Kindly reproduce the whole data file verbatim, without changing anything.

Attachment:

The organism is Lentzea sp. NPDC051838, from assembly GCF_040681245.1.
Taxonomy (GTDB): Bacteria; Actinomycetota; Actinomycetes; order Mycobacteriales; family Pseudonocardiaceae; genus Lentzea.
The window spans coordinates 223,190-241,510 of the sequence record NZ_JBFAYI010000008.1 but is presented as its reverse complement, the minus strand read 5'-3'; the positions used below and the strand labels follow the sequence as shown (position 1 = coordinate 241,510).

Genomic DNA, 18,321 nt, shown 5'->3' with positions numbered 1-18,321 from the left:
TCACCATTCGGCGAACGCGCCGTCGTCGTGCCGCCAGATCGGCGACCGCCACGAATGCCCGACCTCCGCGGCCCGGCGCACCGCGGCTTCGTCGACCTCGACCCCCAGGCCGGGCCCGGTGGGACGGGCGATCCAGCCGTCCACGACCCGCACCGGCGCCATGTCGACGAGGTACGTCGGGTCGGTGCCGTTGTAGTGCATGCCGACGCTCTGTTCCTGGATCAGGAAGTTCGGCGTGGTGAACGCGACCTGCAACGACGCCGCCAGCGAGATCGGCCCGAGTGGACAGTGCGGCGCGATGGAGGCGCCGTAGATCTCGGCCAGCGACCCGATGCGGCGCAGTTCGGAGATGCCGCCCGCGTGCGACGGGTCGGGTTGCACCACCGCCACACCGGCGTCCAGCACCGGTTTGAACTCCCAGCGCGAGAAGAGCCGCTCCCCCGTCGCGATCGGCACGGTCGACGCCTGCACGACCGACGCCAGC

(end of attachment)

The organism is Lentzea sp. NPDC051838, from assembly GCF_040681245.1.
Taxonomy (GTDB): Bacteria; Actinomycetota; Actinomycetes; order Mycobacteriales; family Pseudonocardiaceae; genus Lentzea.
The window spans coordinates 223,190-241,510 of the sequence record NZ_JBFAYI010000008.1 but is presented as its reverse complement, the minus strand read 5'-3'; the positions used below and the strand labels follow the sequence as shown (position 1 = coordinate 241,510).

Genomic DNA, 18,321 nt, shown 5'->3' with positions numbered 1-18,321 from the left:
TCACCATTCGGCGAACGCGCCGTCGTCGTGCCGCCAGATCGGCGACCGCCACGAATGCCCGACCTCCGCGGCCCGGCGCACCGCGGCTTCGTCGACCTCGACCCCCAGGCCGGGCCCGGTGGGACGGGCGATCCAGCCGTCCACGACCCGCACCGGCGCCATGTCGACGAGGTACGTCGGGTCGGTGCCGTTGTAGTGCATGCCGACGCTCTGTTCCTGGATCAGGAAGTTCGGCGTGGTGAACGCGACCTGCAACGACGCCGCCAGCGAGATCGGCCCGAGTGGACAGTGCGGCGCGATGGAGGCGCCGTAGATCTCGGCCAGCGACCCGATGCGGCGCAGTTCGGAGATGCCGCCCGCGTGCGACGGGTCGGGTTGCACCACCGCCACACCGGCGTCCAGCACCGGTTTGAACTCCCAGCGCGAGAAGAGCCGCTCCCCCGTCGCGATCGGCACGGTCGACGCCTGCACGACCGACGCCAGC